6. ^ USDA, NRCS (n.d.). "Pithecellobium dulce". The PLANTS Database (plants.usda.gov). Greensboro, North Carolina: National Plant Data Team. Retrieved 6 October 2015.
  7. ^ a b Trimen, Henry (1894). Flora of Ceylon. Vol. 2. London: Dulau & Co. pp. 131–132. doi:10.5962/bhl.title.10864.
  8. ^ a b c d Khanzada, Samina Kabir; Kabir, Amina; Shaikh, Wazir; Ali, Syed Abid (April 2013). "Phytochemical studies on Pithecellobium dulce Benth. A medicinal plant of Sindh, Pakistan". Pakistan Journal of Botany. 45 (2): 557–561. Retrieved 19 July 2018.
  9. ^ a b Grandtner, Miroslav M. (2005). Elsevier's Dictionary of Trees: With Names in Latin, English, French, Spanish and Other Languages. Vol. 1. Elsevier. pp. 670–671. ISBN 978-0-444-51784-5.
  10. ^ "Guía de Reforestación". elsemillero.net. Retrieved 2020-06-21.
  11. ^ Subodh Kumar Maiti (2012). Ecorestoration of the Coalmine Degraded Lands. p. 144. ISBN 9788132208518.
  12. ^ "Camachile / Guamachil /Manila Tamarind". Market Manila. 14 May 2005. Retrieved 27 May 2020.
  13. ^ a b c d e f g h i Parrotta, John A. (January 1991). Pithecellobium dulce (Roxb.) Benth. Guamuchil, Madras thorn. Leguminosae (Mimosoideae.) Legume family (PDF) (Report). New Orleans, LA: USDA Forest Service, Southern Forest Experiment Station, Institute of Tropical Forestry. SO-ITF-SM-40. Retrieved 17 July 2018.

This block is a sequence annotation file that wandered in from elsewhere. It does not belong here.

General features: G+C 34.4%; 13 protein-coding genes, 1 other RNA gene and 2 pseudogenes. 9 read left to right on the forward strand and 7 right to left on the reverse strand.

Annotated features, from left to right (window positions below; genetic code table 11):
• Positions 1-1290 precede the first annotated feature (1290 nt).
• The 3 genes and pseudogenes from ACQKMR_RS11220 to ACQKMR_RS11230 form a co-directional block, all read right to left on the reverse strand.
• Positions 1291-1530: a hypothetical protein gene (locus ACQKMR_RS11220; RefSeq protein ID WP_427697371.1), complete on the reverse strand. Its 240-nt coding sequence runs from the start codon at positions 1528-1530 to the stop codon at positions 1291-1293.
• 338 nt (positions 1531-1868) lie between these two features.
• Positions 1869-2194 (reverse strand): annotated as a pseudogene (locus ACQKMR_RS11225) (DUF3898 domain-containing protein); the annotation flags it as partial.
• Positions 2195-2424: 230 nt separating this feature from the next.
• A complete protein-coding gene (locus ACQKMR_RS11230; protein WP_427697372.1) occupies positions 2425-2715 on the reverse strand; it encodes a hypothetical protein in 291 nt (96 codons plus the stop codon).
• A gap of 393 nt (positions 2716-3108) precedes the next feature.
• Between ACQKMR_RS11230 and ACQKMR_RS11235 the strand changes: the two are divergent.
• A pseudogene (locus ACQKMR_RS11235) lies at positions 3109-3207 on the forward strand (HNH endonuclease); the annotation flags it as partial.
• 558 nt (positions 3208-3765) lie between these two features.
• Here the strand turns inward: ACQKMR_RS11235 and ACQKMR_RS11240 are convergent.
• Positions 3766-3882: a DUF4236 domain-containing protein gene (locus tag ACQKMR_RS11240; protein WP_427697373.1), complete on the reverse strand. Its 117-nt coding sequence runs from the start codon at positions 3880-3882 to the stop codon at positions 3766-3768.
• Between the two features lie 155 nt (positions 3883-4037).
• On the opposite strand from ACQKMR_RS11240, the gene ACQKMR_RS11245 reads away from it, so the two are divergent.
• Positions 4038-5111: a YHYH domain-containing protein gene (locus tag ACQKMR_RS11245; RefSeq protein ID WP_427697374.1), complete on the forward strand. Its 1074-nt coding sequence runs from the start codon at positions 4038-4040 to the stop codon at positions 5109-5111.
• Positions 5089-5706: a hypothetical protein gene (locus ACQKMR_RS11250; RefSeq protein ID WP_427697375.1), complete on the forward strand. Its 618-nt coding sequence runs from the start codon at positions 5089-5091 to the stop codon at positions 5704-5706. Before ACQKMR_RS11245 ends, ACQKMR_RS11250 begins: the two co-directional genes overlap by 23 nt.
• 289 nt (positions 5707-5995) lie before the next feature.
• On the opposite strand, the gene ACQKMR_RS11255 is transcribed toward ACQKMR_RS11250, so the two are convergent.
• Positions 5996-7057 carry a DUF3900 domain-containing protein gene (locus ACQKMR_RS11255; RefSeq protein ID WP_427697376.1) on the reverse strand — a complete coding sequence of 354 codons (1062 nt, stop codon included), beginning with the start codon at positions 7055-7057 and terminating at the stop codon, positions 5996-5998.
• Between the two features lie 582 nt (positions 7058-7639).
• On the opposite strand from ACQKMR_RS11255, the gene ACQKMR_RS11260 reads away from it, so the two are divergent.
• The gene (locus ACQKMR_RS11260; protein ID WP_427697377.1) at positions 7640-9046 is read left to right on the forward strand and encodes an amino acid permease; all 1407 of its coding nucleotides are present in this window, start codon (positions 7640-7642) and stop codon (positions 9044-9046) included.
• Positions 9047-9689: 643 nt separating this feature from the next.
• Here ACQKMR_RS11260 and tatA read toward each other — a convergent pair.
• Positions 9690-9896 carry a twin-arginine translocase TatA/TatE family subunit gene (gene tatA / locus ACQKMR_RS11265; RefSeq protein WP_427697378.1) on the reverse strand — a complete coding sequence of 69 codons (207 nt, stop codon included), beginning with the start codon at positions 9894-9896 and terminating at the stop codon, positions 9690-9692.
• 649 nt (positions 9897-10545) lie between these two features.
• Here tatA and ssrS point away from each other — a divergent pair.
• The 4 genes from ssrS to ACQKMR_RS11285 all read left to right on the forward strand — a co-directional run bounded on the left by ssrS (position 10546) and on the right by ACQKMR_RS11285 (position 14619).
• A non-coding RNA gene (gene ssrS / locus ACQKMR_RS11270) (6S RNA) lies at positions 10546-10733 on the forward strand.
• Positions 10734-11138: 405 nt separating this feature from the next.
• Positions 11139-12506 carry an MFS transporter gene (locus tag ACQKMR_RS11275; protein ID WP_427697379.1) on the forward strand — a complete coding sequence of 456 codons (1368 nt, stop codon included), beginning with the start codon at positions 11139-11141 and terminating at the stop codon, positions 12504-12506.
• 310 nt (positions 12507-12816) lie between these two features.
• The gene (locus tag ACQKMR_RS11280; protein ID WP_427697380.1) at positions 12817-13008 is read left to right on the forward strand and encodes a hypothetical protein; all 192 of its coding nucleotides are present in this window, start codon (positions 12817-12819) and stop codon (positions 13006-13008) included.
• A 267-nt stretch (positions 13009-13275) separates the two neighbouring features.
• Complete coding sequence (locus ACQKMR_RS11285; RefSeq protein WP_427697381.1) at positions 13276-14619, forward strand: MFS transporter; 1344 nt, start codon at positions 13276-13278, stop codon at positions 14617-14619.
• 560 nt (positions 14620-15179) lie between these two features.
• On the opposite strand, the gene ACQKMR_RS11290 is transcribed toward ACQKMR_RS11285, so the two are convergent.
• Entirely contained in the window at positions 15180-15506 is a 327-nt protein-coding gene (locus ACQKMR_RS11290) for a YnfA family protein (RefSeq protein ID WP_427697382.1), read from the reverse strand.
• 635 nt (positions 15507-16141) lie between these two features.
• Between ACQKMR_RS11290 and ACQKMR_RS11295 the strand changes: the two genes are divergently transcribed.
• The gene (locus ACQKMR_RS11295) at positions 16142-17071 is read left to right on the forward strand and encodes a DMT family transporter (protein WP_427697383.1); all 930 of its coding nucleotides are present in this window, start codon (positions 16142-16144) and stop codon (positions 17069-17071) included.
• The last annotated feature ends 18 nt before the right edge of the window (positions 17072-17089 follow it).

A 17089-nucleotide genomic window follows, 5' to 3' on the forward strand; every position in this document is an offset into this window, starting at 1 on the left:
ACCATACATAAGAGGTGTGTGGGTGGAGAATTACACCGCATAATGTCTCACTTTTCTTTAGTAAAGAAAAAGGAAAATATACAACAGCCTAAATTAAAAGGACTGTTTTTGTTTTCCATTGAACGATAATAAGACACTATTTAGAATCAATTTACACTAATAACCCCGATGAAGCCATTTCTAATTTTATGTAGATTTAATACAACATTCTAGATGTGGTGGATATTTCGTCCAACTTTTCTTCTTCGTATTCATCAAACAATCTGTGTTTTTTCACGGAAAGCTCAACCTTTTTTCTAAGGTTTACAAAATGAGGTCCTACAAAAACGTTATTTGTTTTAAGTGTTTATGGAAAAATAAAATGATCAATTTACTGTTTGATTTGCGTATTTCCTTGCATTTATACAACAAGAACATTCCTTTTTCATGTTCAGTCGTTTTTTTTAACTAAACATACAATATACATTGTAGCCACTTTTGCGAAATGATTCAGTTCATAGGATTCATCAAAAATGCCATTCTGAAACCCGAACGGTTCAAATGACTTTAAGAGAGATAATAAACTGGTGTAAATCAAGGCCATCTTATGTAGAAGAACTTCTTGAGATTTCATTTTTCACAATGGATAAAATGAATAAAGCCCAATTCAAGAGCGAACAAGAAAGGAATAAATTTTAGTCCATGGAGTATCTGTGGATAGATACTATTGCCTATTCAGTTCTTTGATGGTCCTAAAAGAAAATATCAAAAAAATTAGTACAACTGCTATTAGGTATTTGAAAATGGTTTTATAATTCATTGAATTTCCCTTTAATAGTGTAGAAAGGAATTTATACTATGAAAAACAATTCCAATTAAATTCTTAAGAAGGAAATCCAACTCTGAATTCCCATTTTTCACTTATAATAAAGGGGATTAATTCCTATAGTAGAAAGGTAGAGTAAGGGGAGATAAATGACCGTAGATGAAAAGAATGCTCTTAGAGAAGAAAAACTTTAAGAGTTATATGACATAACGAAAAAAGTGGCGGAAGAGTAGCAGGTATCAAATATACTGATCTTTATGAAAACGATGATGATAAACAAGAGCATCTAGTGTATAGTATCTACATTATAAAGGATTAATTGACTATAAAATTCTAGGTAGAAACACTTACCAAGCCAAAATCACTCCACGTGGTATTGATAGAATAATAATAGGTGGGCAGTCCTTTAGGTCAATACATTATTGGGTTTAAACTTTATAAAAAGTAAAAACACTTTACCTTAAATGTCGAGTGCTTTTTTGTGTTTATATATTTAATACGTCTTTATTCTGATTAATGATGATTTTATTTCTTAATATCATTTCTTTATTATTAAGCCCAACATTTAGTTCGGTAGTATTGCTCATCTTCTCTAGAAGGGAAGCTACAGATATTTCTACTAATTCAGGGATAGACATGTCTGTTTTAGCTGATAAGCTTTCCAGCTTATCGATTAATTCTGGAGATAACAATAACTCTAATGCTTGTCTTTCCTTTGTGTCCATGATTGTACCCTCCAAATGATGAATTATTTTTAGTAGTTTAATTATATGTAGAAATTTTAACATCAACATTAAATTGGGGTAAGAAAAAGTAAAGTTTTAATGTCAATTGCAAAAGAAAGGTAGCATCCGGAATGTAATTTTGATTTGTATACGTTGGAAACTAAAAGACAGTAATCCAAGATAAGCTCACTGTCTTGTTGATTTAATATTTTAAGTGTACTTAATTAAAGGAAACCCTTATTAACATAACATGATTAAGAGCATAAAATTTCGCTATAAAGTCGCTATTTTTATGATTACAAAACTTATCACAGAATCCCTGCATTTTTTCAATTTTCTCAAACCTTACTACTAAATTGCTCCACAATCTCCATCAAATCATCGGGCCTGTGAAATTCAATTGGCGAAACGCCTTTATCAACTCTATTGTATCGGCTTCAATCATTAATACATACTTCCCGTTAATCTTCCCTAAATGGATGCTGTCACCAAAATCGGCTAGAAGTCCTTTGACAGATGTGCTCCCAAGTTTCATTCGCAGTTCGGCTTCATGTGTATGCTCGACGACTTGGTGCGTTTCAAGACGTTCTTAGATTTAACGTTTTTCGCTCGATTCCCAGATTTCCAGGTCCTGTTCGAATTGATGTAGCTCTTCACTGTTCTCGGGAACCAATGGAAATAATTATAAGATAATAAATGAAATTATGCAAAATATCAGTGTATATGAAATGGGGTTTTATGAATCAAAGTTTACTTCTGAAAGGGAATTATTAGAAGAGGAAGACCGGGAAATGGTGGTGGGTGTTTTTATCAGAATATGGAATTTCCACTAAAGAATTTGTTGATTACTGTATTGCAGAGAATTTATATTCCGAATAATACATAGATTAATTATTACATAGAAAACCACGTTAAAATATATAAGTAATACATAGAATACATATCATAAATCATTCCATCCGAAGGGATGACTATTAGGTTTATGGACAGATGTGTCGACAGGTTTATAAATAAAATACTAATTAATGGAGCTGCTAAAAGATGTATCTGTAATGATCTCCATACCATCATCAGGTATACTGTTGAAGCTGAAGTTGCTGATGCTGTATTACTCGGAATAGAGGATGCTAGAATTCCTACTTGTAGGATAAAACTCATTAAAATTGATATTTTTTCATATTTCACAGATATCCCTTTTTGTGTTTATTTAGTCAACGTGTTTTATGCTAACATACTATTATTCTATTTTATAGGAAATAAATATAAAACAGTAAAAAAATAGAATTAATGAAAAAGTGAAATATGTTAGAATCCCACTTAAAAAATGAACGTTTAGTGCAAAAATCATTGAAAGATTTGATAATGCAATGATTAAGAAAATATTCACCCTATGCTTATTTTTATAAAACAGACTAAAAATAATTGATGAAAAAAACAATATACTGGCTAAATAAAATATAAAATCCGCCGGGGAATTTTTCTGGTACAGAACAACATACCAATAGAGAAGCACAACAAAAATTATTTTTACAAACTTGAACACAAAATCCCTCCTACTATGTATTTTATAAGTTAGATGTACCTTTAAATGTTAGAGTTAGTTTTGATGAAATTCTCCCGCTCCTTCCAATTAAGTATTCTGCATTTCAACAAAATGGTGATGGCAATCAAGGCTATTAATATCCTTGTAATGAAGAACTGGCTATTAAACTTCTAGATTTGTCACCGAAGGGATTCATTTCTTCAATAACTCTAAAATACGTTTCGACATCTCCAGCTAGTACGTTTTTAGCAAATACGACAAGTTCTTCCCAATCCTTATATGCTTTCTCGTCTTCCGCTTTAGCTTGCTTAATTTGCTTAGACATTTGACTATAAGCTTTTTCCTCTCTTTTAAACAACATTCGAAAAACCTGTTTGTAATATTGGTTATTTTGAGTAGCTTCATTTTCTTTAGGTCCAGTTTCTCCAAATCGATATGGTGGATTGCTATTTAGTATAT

14. ^ a b c "PlantFAdb Pithecellobium dulce - Monkeypod". plantfadb.org. Max Rubner-Institute & Michigan State University. 2016. Retrieved 19 July 2018.
  15. ^ a b c d e f g Commission for the Knowledge and Use of Biodiversity: Pithecellobium Dulce: http://www.conabio.gob.mx/conocimiento/info_especies/arboles/doctos/45-legum38m.pdf
  16. ^ Alcorn, Janis B. (1984). Huastec Mayan Ethnobotany. Austin: University of Texas Press. ISBN 978-0292715431.
  17. ^ "Red-bordered Pixie Melanis pixe (Boisduval, 1836)". Butterflies and Moths of North America. Archived from the original on 2009-05-05. Retrieved 2010-09-19.
  18. ^ International Legume Database & Information Service (ILDIS) (2005): Pithecellobium dulce. Version 10.01, November 2005. Retrieved 25 July 2018.

External links[edit]